A Victorian Curate: A Study of the Life and Career of the Rev. Dr John Hunt  - cover image


David Yeandle

Published On





  • English

Print Length

264 pages (xii+252)


Paperback156 x 18 x 234 mm(6.14" x 0.72" x 9.21")
Hardback156 x 22 x 234 mm(6.14" x 0.88" x 9.21")


Paperback1118g (39.44oz)
Hardback1506g (53.12oz)



OCLC Number





  • BG
  • BJ
  • HRLB
  • DS
  • HBLL


  • BIO007000
  • BIO006000
  • BIO018000
  • HIS010000
  • HIS015060


  • BX9225
  • H86


  • Rev. Dr John Hunt
  • clergyman
  • Scottish
  • intellectual
  • publications
  • theology
  • Punch
  • London
  • St Ives

A Victorian Curate

A Study of the Life and Career of the Rev. Dr John Hunt

  • David Yeandle (author)
The Rev. Dr John Hunt (1827-1907) was not a typical clergyman in the Victorian Church of England. He was Scottish, of lowly birth, and lacking both social connections and private means. He was also a witty and fluent intellectual, whose publications stood alongside the most eminent of his peers during a period when theology was being redefined in the light of Darwin’s Origin of Species and other radical scientific advances.

Hunt attracted notoriety and conflict as well as admiration and respect: he was the subject of articles in Punch and in the wider press concerning his clandestine dissection of a foetus in the crypt of a City church, while his Essay on Pantheism was proscribed by the Roman Catholic Church. He had many skirmishes with incumbents, both evangelical and catholic, and was dismissed from several of his curacies.

This book analyses his career in London and St Ives (Cambs.) through the lens of his autobiographical narrative, Clergymen Made Scarce (1867). David Yeandle has examined a little-known copy of the text that includes manuscript annotations by Eliza Hunt, the wife of the author, which offer unique insight into the many anonymous and pseudonymous references in the text.

'A Victorian Curate: A Study of the Life and Career of the Rev. Dr John Hunt' is an absorbing personal account of the corruption and turmoil in the Church of England at this time. It will appeal to anyone interested in this history, the relationship between science and religion in the nineteenth century, or the role of the curate in Victorian England.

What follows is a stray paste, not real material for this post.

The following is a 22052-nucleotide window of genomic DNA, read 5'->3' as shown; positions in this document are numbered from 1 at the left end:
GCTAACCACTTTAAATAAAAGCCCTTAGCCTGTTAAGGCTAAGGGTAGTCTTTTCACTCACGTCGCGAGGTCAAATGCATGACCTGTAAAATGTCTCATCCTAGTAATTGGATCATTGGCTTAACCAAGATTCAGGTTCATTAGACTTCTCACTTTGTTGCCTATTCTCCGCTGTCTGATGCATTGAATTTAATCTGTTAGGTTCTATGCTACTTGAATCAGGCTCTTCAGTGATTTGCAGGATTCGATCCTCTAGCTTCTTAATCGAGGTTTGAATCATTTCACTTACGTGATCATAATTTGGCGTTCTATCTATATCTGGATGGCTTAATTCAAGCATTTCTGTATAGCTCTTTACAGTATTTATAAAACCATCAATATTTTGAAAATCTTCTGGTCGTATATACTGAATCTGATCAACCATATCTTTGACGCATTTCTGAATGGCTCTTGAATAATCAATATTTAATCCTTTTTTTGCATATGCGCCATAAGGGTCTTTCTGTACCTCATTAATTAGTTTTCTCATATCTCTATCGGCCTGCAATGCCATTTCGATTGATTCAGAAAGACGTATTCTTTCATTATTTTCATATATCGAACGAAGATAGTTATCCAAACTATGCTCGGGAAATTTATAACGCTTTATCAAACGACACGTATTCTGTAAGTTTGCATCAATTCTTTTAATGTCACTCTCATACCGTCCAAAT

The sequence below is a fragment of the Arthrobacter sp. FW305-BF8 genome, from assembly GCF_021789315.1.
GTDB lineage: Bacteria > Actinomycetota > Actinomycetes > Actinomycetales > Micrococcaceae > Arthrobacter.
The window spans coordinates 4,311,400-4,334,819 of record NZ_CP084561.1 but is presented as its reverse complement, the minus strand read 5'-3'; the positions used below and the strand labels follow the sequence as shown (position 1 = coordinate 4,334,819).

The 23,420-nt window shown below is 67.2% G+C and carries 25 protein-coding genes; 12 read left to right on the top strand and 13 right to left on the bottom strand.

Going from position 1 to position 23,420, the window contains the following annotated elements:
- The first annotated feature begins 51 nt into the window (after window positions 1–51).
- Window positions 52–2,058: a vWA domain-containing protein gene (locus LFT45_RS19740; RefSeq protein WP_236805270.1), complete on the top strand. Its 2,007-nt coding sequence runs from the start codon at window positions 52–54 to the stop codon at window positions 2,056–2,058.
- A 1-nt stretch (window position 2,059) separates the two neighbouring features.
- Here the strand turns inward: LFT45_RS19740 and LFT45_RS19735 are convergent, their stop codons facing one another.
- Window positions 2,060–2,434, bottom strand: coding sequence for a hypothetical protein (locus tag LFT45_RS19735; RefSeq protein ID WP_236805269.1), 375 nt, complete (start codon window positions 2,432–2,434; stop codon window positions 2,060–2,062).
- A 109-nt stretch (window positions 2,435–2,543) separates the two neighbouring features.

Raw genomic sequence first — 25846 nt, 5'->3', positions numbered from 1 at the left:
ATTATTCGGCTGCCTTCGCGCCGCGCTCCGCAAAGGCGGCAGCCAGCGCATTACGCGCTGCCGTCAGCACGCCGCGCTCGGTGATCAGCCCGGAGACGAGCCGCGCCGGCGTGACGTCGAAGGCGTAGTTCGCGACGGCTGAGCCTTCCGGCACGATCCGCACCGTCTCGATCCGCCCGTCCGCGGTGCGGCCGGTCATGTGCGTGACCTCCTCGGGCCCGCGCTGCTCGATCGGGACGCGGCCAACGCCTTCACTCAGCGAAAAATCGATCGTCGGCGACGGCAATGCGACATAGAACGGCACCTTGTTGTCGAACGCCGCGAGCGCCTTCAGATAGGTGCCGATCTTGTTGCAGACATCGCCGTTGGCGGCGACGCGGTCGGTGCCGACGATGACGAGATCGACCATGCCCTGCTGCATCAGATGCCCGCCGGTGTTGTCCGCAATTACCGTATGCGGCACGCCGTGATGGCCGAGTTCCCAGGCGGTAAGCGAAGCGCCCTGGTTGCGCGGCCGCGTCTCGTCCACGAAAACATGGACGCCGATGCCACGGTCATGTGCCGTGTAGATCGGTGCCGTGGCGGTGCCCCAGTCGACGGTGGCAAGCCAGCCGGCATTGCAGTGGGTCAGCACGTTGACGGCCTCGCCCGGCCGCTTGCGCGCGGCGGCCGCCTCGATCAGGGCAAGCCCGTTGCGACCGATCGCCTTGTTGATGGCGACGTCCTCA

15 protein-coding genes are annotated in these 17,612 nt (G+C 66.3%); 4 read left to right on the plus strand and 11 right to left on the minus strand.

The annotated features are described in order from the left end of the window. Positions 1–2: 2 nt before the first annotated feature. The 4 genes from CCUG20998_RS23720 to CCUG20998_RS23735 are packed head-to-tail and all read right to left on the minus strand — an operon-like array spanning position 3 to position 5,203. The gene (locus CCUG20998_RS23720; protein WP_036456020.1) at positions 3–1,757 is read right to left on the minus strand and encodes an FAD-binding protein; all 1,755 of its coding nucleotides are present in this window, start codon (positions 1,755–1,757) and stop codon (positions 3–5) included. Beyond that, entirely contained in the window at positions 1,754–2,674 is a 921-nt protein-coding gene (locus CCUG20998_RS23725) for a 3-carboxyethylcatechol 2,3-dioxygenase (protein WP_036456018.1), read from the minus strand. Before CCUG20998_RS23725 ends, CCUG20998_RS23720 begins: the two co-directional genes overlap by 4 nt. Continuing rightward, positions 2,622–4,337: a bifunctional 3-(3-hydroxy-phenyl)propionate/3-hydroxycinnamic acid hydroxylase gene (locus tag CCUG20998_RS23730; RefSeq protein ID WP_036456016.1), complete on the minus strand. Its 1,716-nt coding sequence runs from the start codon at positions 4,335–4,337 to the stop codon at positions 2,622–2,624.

Greatly to be welcomed. This meticulously researched and richly documented account provides fresh insights into theological controversy and social prejudice and should be read by all serious students of the Victorian Church.Greatly to be welcomed.

Richard Sharp


Yeandle is to be credited in several respects for this study. Most importantly, he has done us all a service in illustrating the plight of the lowest tier of the clergy, the curate. The whole apparatus of the Church of England takes on a different hue when we look at it from the ground up. But the way that Yeandle constructs his study is also notable … Readers interested in gaining a fresh perspective on Victorian religious life will be well rewarded by accepting its invitation to read freely.

Richard Gibson, Associate Professor of English, Wheaton College

"Biography of a Pamphlet: Rev. of A Victorian Curate: A Study of the Life and Career of the Rev. Dr John Hunt by David Yeandle". The Victorian Web, 2021.

Full Review


1. John Hunt

(pp. 5–14)
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3. Town Life

(pp. 19–34)
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8. Country Life

(pp. 57–60)
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9. St Ives, Hunts

(pp. 61–86)
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10. Conclusions

(pp. 87–92)
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Appendix II

(pp. 181–232)
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(pp. xi–xii)
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(pp. 1–4)
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David Yeandle

Faculty of Modern & Medieval Languages at University of Cambridge